Chelo Kabab – the protected regional product of West Bengal. Kababs, rare spices, Persian herbs on rice (with butter and an egg)

Harem’s Joy – tender chicken prepared with selected spices and fruit (passionately recommended).

Ladies and gentlemen, I have found my dinner selection.


The harem’s joy is, well…delightful, as are all the dishes and curries. As we eat, Andy, Seth, Melanie and Pete talk about plans for the Dream Home, and it’s just as wonderful as the food.  After all, Andy, Seth and Pete weren’t brilliant with a Ph.D. in non-profits. All they did was slow down enough to see the residents of Khalpar slum and think about how they might help them. And Jesus’ illustration of the man on the road to Jericho is telling in more ways than one.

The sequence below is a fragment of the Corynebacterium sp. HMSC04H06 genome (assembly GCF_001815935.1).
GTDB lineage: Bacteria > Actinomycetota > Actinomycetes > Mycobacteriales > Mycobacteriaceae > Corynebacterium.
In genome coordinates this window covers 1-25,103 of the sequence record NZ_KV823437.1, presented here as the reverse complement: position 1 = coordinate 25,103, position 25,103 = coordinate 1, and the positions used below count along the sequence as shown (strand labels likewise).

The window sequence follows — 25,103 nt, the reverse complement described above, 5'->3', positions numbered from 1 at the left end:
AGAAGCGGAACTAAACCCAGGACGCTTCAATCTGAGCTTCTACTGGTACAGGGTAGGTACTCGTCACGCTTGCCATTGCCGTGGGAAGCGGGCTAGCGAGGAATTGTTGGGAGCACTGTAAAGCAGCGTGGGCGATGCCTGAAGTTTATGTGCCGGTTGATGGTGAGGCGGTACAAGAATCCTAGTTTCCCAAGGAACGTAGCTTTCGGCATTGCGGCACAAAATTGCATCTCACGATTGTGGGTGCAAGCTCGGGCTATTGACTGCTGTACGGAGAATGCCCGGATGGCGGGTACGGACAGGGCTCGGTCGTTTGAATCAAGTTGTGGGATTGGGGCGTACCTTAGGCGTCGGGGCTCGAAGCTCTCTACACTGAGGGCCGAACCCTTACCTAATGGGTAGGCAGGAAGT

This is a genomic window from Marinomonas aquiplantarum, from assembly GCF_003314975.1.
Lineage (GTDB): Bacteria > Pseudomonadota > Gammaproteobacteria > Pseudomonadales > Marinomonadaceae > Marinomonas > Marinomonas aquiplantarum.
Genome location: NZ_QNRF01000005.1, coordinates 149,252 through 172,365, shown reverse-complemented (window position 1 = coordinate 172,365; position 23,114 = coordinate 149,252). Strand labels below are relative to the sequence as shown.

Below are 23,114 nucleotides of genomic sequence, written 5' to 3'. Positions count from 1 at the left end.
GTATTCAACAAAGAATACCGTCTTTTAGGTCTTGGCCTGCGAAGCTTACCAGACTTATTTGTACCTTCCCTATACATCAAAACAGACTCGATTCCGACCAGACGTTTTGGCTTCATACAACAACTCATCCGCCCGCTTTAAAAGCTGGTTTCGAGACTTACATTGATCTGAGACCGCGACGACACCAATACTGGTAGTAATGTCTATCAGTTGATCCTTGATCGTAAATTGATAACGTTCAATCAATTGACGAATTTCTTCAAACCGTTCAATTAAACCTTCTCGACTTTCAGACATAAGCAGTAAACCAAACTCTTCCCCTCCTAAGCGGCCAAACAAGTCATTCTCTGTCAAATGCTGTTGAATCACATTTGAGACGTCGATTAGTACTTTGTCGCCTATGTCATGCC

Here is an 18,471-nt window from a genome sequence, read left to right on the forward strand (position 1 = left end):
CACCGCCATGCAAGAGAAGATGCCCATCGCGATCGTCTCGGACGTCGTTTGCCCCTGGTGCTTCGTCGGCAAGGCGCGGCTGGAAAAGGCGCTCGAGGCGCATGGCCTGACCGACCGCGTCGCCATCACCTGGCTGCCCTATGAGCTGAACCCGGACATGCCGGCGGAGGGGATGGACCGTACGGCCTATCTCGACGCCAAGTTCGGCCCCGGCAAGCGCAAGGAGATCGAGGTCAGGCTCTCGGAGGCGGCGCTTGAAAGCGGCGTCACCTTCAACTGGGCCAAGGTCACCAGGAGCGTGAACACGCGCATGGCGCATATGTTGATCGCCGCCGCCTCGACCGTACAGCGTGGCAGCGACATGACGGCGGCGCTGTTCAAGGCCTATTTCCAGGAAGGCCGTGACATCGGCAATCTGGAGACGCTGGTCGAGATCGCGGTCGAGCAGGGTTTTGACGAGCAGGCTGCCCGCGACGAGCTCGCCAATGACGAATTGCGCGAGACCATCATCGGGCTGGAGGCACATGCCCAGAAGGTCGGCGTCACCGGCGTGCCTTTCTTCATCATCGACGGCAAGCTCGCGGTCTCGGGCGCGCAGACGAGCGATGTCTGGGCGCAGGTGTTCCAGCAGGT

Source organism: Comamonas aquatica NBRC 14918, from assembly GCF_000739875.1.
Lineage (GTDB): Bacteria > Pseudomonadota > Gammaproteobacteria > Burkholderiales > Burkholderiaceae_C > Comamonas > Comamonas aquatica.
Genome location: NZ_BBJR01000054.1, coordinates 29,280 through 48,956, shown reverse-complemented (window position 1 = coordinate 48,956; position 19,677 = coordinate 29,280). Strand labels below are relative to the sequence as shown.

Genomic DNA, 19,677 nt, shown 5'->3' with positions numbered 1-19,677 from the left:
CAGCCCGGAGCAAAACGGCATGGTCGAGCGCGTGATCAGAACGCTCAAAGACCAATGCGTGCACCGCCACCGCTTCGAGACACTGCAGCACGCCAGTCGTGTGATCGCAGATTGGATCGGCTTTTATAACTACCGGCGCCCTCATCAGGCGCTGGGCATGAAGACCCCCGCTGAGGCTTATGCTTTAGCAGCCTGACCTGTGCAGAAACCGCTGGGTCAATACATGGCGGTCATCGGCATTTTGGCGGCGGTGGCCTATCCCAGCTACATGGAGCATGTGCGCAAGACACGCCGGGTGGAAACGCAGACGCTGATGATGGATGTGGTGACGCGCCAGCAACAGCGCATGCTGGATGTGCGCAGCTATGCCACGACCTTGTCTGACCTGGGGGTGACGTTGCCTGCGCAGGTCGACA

The longer I stay in India, the more I realize, maybe where you should go or who your neighbor is, isn’t important. Maybe your neighbor isn’t your literal neighbor OR strangers around the world.

Maybe your neighbor is whoever God places in your path.

That night in bed, I pray for a better path.



Read Next: Flower Pickers

Or start at the beginning: read the full journey here.